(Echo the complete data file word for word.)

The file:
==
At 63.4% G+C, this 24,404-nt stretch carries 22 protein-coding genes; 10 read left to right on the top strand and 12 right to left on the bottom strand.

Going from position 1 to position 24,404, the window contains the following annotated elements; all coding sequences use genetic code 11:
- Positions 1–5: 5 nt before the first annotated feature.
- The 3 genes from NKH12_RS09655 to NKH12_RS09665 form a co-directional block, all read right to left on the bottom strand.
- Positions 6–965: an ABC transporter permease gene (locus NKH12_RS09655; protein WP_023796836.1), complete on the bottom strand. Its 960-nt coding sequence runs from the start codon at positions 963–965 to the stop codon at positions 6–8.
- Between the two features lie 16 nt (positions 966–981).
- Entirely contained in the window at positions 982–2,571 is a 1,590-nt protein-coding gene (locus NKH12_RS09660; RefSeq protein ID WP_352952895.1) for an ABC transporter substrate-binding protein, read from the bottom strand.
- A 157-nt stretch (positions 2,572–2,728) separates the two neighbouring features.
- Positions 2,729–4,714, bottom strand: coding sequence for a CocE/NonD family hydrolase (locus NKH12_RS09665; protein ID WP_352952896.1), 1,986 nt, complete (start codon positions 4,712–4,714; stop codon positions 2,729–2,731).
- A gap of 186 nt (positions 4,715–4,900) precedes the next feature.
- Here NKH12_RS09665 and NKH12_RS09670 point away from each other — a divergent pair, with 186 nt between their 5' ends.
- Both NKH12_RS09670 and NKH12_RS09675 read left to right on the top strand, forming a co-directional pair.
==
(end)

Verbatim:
At 63.4% G+C, this 24,404-nt stretch carries 22 protein-coding genes; 10 read left to right on the top strand and 12 right to left on the bottom strand.

Going from position 1 to position 24,404, the window contains the following annotated elements; all coding sequences use genetic code 11:
- Positions 1–5: 5 nt before the first annotated feature.
- The 3 genes from NKH12_RS09655 to NKH12_RS09665 form a co-directional block, all read right to left on the bottom strand.
- Positions 6–965: an ABC transporter permease gene (locus NKH12_RS09655; protein WP_023796836.1), complete on the bottom strand. Its 960-nt coding sequence runs from the start codon at positions 963–965 to the stop codon at positions 6–8.
- Between the two features lie 16 nt (positions 966–981).
- Entirely contained in the window at positions 982–2,571 is a 1,590-nt protein-coding gene (locus NKH12_RS09660; RefSeq protein ID WP_352952895.1) for an ABC transporter substrate-binding protein, read from the bottom strand.
- A 157-nt stretch (positions 2,572–2,728) separates the two neighbouring features.
- Positions 2,729–4,714, bottom strand: coding sequence for a CocE/NonD family hydrolase (locus NKH12_RS09665; protein ID WP_352952896.1), 1,986 nt, complete (start codon positions 4,712–4,714; stop codon positions 2,729–2,731).
- A gap of 186 nt (positions 4,715–4,900) precedes the next feature.
- Here NKH12_RS09665 and NKH12_RS09670 point away from each other — a divergent pair, with 186 nt between their 5' ends.
- Both NKH12_RS09670 and NKH12_RS09675 read left to right on the top strand, forming a co-directional pair.